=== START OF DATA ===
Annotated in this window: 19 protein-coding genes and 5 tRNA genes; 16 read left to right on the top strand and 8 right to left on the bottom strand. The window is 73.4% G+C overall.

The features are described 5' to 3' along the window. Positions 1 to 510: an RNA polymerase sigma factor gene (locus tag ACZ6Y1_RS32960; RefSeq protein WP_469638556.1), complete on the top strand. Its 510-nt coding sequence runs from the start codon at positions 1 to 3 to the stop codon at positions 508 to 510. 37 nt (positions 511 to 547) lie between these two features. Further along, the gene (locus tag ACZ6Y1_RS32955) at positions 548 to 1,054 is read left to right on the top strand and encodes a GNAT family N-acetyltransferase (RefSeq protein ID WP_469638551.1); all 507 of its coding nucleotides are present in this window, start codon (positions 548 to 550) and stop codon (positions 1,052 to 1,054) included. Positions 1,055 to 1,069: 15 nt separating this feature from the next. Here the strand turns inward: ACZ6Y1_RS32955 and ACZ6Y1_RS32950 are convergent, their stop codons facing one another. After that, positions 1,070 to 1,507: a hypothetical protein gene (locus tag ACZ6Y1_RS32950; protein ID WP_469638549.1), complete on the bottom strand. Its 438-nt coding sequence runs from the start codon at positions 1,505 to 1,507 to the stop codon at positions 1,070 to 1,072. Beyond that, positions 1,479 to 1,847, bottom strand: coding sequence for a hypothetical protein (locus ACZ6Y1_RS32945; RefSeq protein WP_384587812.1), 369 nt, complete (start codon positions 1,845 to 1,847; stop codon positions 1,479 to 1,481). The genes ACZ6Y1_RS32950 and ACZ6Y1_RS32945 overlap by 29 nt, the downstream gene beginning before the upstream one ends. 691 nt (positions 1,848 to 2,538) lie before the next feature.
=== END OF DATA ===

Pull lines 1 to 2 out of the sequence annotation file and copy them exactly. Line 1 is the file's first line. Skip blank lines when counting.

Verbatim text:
Annotated in this window: 19 protein-coding genes and 5 tRNA genes; 16 read left to right on the top strand and 8 right to left on the bottom strand. The window is 73.4% G+C overall.

The features are described 5' to 3' along the window. Positions 1 to 510: an RNA polymerase sigma factor gene (locus tag ACZ6Y1_RS32960; RefSeq protein WP_469638556.1), complete on the top strand. Its 510-nt coding sequence runs from the start codon at positions 1 to 3 to the stop codon at positions 508 to 510. 37 nt (positions 511 to 547) lie between these two features. Further along, the gene (locus tag ACZ6Y1_RS32955) at positions 548 to 1,054 is read left to right on the top strand and encodes a GNAT family N-acetyltransferase (RefSeq protein ID WP_469638551.1); all 507 of its coding nucleotides are present in this window, start codon (positions 548 to 550) and stop codon (positions 1,052 to 1,054) included. Positions 1,055 to 1,069: 15 nt separating this feature from the next. Here the strand turns inward: ACZ6Y1_RS32955 and ACZ6Y1_RS32950 are convergent, their stop codons facing one another. After that, positions 1,070 to 1,507: a hypothetical protein gene (locus tag ACZ6Y1_RS32950; protein ID WP_469638549.1), complete on the bottom strand. Its 438-nt coding sequence runs from the start codon at positions 1,505 to 1,507 to the stop codon at positions 1,070 to 1,072. Beyond that, positions 1,479 to 1,847, bottom strand: coding sequence for a hypothetical protein (locus ACZ6Y1_RS32945; RefSeq protein WP_384587812.1), 369 nt, complete (start codon positions 1,845 to 1,847; stop codon positions 1,479 to 1,481). The genes ACZ6Y1_RS32950 and ACZ6Y1_RS32945 overlap by 29 nt, the downstream gene beginning before the upstream one ends. 691 nt (positions 1,848 to 2,538) lie before the next feature.